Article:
Should Businesses Require Employees and Other Contractors to Sign Confidentiality Agreements?

Men coming to an agreement

Few people can run a business alone. Most business owners need the assistance of employees, vendors, and other independent contractors in order to run their businesses.

However, the inclusion of other people in the affairs of a business necessarily includes others in the circle of people who know certain information about the business not generally known to the public or to competitors. Certainly the disclosure of certain information to the public or competitors will be more damaging to some businesses than others, but there are few businesses that would be willing to share every aspect of the business, its finances, and its operations.

Blind Trust Isn’t Sound Business Judgment

Should a business just trust its employees, independent contractors, and other people with whom the business shares information to keep it to themselves and use their own discretion regarding when and where that information may be disclosed? Most businesses would say that tactic is dangerous to the future of the business and incredibly risky. Therefore, many businesses require other people who are to learn secret information of the business to agree to keep that information confidential.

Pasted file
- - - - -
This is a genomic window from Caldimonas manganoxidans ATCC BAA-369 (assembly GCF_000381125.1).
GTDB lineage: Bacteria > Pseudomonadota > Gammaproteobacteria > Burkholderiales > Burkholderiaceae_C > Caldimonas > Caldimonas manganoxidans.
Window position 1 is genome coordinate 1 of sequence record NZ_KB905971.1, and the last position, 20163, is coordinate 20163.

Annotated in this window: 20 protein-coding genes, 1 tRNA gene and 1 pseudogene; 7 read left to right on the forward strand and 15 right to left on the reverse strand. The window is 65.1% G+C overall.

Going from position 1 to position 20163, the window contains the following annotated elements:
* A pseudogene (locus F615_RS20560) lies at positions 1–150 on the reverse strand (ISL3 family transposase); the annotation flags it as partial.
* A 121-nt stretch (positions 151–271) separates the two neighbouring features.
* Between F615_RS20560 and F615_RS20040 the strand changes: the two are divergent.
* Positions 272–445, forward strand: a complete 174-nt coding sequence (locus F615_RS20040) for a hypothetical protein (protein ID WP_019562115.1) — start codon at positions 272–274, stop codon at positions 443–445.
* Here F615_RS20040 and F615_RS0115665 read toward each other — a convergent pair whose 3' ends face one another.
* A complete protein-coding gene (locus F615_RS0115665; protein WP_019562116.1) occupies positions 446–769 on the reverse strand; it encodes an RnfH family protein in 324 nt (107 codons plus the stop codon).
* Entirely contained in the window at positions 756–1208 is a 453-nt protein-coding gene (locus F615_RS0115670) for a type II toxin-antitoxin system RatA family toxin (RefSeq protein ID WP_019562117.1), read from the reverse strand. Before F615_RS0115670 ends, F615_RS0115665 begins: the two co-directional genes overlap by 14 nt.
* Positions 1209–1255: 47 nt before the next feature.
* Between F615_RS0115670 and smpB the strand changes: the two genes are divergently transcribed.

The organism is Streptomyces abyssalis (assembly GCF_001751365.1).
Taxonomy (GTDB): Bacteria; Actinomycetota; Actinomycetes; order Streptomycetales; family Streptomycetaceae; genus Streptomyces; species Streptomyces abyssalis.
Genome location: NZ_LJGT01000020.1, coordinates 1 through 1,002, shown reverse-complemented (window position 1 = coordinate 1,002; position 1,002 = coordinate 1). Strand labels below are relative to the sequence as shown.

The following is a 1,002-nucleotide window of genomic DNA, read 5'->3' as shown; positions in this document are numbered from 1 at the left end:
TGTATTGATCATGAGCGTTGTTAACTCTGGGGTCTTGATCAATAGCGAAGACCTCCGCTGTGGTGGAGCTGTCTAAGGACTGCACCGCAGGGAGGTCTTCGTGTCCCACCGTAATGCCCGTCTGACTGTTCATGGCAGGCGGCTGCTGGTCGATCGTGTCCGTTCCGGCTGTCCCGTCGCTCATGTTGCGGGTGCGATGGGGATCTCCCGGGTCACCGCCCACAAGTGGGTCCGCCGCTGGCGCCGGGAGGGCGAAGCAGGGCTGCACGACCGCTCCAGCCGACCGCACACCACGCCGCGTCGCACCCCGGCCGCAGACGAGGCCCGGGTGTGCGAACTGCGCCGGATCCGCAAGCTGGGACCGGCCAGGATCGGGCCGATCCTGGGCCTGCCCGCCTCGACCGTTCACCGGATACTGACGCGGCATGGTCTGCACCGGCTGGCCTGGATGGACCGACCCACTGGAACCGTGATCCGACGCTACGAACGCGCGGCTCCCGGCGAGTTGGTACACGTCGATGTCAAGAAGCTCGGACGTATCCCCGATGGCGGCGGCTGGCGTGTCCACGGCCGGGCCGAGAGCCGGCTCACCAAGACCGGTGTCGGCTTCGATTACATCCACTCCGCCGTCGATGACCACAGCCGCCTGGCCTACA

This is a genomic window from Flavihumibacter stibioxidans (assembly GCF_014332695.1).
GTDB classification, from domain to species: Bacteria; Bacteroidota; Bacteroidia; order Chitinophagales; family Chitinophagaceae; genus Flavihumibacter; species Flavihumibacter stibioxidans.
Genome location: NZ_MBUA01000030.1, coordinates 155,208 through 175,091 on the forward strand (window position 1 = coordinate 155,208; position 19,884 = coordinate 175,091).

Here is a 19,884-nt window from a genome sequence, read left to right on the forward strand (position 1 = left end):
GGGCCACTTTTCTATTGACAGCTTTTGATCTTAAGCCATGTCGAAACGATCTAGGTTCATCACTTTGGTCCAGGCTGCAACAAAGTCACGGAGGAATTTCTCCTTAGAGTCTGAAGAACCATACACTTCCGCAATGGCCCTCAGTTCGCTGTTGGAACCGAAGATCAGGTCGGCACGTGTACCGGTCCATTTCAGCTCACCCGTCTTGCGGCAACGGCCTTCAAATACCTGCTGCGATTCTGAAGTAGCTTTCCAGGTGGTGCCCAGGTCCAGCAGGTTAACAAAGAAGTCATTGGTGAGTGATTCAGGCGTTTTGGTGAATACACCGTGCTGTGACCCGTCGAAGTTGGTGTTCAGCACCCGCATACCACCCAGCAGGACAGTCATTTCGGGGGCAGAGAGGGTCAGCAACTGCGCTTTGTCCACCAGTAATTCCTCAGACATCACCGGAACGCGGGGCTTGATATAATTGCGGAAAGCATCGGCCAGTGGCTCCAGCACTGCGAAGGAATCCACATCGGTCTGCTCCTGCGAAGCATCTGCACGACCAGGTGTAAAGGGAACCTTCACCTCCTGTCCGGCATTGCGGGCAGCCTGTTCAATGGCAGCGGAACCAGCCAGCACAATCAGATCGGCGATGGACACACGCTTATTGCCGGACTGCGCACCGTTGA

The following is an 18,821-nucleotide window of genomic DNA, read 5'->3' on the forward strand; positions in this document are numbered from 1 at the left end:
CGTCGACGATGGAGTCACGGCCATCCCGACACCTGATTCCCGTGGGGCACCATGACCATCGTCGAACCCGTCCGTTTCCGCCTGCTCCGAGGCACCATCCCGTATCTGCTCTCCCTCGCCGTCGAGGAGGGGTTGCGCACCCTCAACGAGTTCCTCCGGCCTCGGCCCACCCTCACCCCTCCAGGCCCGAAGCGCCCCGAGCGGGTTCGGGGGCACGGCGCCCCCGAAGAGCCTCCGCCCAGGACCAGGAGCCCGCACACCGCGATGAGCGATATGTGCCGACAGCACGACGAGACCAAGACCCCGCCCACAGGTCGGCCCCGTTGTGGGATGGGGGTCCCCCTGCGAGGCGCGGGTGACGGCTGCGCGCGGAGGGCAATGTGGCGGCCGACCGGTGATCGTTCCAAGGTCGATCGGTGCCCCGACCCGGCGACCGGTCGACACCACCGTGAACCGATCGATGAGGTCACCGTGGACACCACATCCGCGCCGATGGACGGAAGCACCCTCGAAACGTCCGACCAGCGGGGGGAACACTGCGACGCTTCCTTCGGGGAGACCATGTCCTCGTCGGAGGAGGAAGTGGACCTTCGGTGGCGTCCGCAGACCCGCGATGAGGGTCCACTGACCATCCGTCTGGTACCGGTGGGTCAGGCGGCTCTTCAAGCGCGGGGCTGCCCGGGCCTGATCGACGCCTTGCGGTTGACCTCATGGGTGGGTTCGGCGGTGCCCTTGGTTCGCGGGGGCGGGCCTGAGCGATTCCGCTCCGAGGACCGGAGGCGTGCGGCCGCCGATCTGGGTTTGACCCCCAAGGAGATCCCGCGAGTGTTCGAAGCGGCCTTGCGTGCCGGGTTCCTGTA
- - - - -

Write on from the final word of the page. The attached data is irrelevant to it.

What is Confidential Information?

Confidential information may be a trade secret. However, confidential information does not have to be a secret recipe or the design for a new type of technology. Sometimes confidential information is merely the pay structure of the business’ employment contracts or its customer information.

Secret information can be anything that is unknown to the public, the competition, or others from whom the employer wants it to remain secret.

Specifics of Confidentiality Agreements

In order to protect secret information, a confidentiality agreement will state that the person who is about to learn this information promises not to disclose it to others. The person about to learn this information may not disclose it now, or at any time in the future as long as it is still secret information.

Often times a confidentiality agreement will define confidential information, or the secret information, as relevant information that is not generally known or available to the public or known to competitors. The contract may list some of the following as confidential information: financial condition, invoices, contracts, forms, research, price lists, vendor information, marketing materials, advertising materials and developments, sales materials and reports, copyrighted materials, trade secrets, designs, manufacturing processes, client lists, client preferences, client needs, client identities, potential client identities, and any other data.

Breach of Confidentiality Agreements

A person who has entered a confidentiality agreement and breaks that agreement is liable to the other party for breach of contract. A court of law may require the party breaking the contract to pay money damages to the other party, or a court may order some other type of remedy.

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